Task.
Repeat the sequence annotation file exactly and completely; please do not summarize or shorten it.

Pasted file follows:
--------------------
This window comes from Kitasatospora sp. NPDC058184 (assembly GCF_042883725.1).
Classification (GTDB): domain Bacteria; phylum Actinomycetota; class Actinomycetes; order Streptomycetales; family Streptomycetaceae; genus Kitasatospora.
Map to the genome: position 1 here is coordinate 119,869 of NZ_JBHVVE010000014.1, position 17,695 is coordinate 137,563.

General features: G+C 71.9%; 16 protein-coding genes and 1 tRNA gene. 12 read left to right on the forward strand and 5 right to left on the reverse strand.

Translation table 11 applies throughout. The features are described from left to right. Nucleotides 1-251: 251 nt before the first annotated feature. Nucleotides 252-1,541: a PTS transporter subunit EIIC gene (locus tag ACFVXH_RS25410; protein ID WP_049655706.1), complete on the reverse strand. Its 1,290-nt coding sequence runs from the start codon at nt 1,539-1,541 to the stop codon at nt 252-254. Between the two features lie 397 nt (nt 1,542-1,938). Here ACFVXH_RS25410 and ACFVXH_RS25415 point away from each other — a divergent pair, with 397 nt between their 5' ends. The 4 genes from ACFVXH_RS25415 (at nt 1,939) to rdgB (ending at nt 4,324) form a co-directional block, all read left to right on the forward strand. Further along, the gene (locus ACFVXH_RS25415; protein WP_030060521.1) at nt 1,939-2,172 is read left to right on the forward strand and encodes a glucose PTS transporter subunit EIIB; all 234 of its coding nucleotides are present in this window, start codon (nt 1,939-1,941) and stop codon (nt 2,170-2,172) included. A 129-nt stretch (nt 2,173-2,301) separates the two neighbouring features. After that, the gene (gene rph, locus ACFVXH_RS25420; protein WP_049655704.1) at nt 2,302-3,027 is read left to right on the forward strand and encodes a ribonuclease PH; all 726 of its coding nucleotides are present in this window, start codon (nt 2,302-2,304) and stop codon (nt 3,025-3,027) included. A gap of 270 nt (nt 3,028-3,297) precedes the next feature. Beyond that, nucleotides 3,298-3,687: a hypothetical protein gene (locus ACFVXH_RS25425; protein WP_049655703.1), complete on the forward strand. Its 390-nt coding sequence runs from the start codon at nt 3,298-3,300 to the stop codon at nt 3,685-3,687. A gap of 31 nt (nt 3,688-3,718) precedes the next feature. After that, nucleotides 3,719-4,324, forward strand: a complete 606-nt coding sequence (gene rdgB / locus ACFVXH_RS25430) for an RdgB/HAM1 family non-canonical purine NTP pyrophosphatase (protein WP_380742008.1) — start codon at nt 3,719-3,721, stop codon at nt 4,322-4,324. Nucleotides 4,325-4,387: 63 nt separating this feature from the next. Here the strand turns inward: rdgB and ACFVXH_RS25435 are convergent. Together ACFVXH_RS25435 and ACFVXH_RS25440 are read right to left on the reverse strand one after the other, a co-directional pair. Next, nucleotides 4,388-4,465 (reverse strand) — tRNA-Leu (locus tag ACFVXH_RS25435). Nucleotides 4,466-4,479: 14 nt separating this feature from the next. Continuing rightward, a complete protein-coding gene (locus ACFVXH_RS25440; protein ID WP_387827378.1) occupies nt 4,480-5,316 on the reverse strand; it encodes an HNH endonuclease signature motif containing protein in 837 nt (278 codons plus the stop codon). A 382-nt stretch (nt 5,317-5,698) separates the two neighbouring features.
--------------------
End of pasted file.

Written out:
This window comes from Kitasatospora sp. NPDC058184 (assembly GCF_042883725.1).
Classification (GTDB): domain Bacteria; phylum Actinomycetota; class Actinomycetes; order Streptomycetales; family Streptomycetaceae; genus Kitasatospora.
Map to the genome: position 1 here is coordinate 119,869 of NZ_JBHVVE010000014.1, position 17,695 is coordinate 137,563.

General features: G+C 71.9%; 16 protein-coding genes and 1 tRNA gene. 12 read left to right on the forward strand and 5 right to left on the reverse strand.

Translation table 11 applies throughout. The features are described from left to right. Nucleotides 1-251: 251 nt before the first annotated feature. Nucleotides 252-1,541: a PTS transporter subunit EIIC gene (locus tag ACFVXH_RS25410; protein ID WP_049655706.1), complete on the reverse strand. Its 1,290-nt coding sequence runs from the start codon at nt 1,539-1,541 to the stop codon at nt 252-254. Between the two features lie 397 nt (nt 1,542-1,938). Here ACFVXH_RS25410 and ACFVXH_RS25415 point away from each other — a divergent pair, with 397 nt between their 5' ends. The 4 genes from ACFVXH_RS25415 (at nt 1,939) to rdgB (ending at nt 4,324) form a co-directional block, all read left to right on the forward strand. Further along, the gene (locus ACFVXH_RS25415; protein WP_030060521.1) at nt 1,939-2,172 is read left to right on the forward strand and encodes a glucose PTS transporter subunit EIIB; all 234 of its coding nucleotides are present in this window, start codon (nt 1,939-1,941) and stop codon (nt 2,170-2,172) included. A 129-nt stretch (nt 2,173-2,301) separates the two neighbouring features. After that, the gene (gene rph, locus ACFVXH_RS25420; protein WP_049655704.1) at nt 2,302-3,027 is read left to right on the forward strand and encodes a ribonuclease PH; all 726 of its coding nucleotides are present in this window, start codon (nt 2,302-2,304) and stop codon (nt 3,025-3,027) included. A gap of 270 nt (nt 3,028-3,297) precedes the next feature. Beyond that, nucleotides 3,298-3,687: a hypothetical protein gene (locus ACFVXH_RS25425; protein WP_049655703.1), complete on the forward strand. Its 390-nt coding sequence runs from the start codon at nt 3,298-3,300 to the stop codon at nt 3,685-3,687. A gap of 31 nt (nt 3,688-3,718) precedes the next feature. After that, nucleotides 3,719-4,324, forward strand: a complete 606-nt coding sequence (gene rdgB / locus ACFVXH_RS25430) for an RdgB/HAM1 family non-canonical purine NTP pyrophosphatase (protein WP_380742008.1) — start codon at nt 3,719-3,721, stop codon at nt 4,322-4,324. Nucleotides 4,325-4,387: 63 nt separating this feature from the next. Here the strand turns inward: rdgB and ACFVXH_RS25435 are convergent. Together ACFVXH_RS25435 and ACFVXH_RS25440 are read right to left on the reverse strand one after the other, a co-directional pair. Next, nucleotides 4,388-4,465 (reverse strand) — tRNA-Leu (locus tag ACFVXH_RS25435). Nucleotides 4,466-4,479: 14 nt separating this feature from the next. Continuing rightward, a complete protein-coding gene (locus ACFVXH_RS25440; protein ID WP_387827378.1) occupies nt 4,480-5,316 on the reverse strand; it encodes an HNH endonuclease signature motif containing protein in 837 nt (278 codons plus the stop codon). A 382-nt stretch (nt 5,317-5,698) separates the two neighbouring features.